Based on Jerg’s surname, it wouldn’t be unreasonable to speculate that his ancestors might well have raised cherries.

Today, Lindt makes a Kirschwasser chocolate. I might just have to do some tasting – in the name of genealogy of course.

Oh good heavens – as an act of self-preservation, do NOT Google Kirschwasser chocolate. Hmmm, looks like Kirschwasser is also in Black Forest cake. Excuse me for a bit while I excavate this rabbit hole!

Y DNA

It will be the Y DNA of Jerg Kirsch that transports us further back in time, if anything does.

Today, Jerg’s descendant who has Y DNA tested has no matches above 25 markers. His Big Y-500 tells us that Jerg’s haplogroup is R-A6706, but that he has no Big Y (SNP only) matches within 30 mutations, or about 1500 years, today. The one other person who falls into haplogroup R-A6706 does not provide a location. There are several downstream branches which suggests that perhaps if we upgraded my Kirsch cousin’s test to the Big Y-700, we would gain additional information and he might fall actually reside on one of those branches. Eleven other German men have placed beneath R-A6706.

click to enlarge

Sub-branches of R-A6706 appear to have split about 52 generations ago, or roughly 5000 years, and are found across Europe.

I maintain hope that indeed, the various Kirsch lines, other than Jerg’s, weren’t all destroyed during the century of warfare that defined the 1600s.

To date, no Y DNA matches are forthcoming, but the great news is that indeed, DNA is the gift that fishes forever.

In the meantime, I think I’ll find some black forest cake and sip some lovely German wine, relishing my Kirsch heritage and pondering what life must have been like for Jerg.

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Disclosure

I receive a small contribution when you click on some of the links to vendors in my articles. This does NOT increase the price you pay but helps me to keep the lights on and this informational blog free for everyone. Please click on the links in the articles or to the vendors below if you are purchasing products or DNA testing.

Thank you so much.

DNA Purchases and Free Transfers

Genealogy Products and Services

Genealogy Research

Free Y DNA Webinar at Legacy Family Tree Webinars

I just finished recording a new, updated Y DNA webinar, “Wringing Every Drop out of Y DNA” for Legacy Family Tree Webinars and it’s available for viewing now.

This webinar is packed full of information about Y DNA testing. We discuss the difference between STR markers, SNPs and the Big Y test. Of course, the goal is to use these tests in the most advantageous way for genealogy, so I walk you through each step. There’s so much available that sometimes people miss critical pieces!

FamilyTreeDNA provides a wide variety of tools for each tester in addition to advanced matching which combines Y DNA along with the Family Finder autosomal test. Seeing who you match on both tests can help identify your most recent common ancestor! You can order or upgrade to either or both tests, here.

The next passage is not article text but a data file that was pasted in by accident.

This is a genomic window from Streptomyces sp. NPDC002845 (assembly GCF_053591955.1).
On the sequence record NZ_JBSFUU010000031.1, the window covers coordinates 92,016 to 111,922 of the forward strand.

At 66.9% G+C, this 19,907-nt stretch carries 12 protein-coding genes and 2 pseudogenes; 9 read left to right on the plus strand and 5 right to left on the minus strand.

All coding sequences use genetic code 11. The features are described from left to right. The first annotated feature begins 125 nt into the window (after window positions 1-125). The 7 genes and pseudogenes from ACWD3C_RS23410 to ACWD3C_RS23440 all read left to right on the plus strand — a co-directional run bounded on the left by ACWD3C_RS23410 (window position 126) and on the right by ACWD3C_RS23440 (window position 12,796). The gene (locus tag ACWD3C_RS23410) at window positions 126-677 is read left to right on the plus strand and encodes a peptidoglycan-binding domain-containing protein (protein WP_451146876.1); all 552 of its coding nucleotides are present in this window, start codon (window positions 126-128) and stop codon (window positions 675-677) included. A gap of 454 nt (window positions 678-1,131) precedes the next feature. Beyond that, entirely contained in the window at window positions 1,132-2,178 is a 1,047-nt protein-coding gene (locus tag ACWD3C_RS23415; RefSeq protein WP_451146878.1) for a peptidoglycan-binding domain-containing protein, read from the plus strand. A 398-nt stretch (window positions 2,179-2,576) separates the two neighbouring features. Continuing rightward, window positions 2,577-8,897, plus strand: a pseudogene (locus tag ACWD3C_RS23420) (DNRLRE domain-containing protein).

During this 90 minute webinar, I covered several topics.

There’s also a syllabus that includes additional resources.

At the end, I summarized all the information and show you what I’ve done with my own tree, illustrating how useful this type of testing can be, even for women.

No, women can’t test directly, but we can certainly recruit appropriate men for each line or utilize projects to see if our lines have already tested. I provide tips and hints about how to successfully accomplish that too.

Free for a Limited Time

Who doesn’t love FREE???

The “Squeezing Every Drop out of Y DNA” webinar is free to watch right now, and will remain free through Wednesday, October 14, 2020. On the main Legacy Family Tree Webinar page, here, just scroll down to the “Webinar Library – New” area to see everything that’s new and free.

If you’re a Legacy Farmily Tree Webinar member, all webinars are included with your membership, of course. I love the great selection of topics, with more webinars being added by people you know every week. This is the perfect time to sign up, with fall having arrived in all its golden glory and people spending more time at home right now.

More than 4000 viewers have enjoyed this webinar since yesterday, and I think you will too. Let’s hope lots of people order Y DNA tests so everyone has more matches! You just never know who’s going to be the right match to break down those brick walls or extend your line back a few generations or across the pond, perhaps.

You can view this webinar after October 14th as part of a $49.95 annual membership. If you’d like to join, click here and use the discount code ydna10 through October 13th.

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Disclosure

I receive a small contribution when you click on some of the links to vendors in my articles. This does NOT increase the price you pay but helps me to keep the lights on and this informational blog free for everyone. Please click on the links in the articles or to the vendors below if you are purchasing products or DNA testing.